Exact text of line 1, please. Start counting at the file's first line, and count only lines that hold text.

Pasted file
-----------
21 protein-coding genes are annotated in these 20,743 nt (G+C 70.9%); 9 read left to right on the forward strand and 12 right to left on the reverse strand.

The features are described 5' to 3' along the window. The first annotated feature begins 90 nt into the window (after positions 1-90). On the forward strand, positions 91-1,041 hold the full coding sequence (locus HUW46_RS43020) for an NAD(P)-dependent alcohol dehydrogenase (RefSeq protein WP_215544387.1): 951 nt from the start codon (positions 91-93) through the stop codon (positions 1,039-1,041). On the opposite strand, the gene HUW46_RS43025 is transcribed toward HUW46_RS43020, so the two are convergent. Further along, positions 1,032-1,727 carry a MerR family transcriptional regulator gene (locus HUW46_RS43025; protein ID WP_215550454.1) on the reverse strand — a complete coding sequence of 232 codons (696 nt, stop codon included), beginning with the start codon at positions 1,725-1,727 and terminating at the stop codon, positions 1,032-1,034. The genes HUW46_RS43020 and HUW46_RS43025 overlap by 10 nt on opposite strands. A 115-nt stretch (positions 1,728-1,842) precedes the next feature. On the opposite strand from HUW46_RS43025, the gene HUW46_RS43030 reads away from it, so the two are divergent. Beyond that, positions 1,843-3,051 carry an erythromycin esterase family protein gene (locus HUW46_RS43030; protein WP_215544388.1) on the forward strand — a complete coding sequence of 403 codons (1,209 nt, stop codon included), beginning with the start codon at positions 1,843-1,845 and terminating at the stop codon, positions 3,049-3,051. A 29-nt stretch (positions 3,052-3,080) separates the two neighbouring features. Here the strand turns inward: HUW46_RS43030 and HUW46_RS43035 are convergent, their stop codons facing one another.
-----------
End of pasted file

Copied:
21 protein-coding genes are annotated in these 20,743 nt (G+C 70.9%); 9 read left to right on the forward strand and 12 right to left on the reverse strand.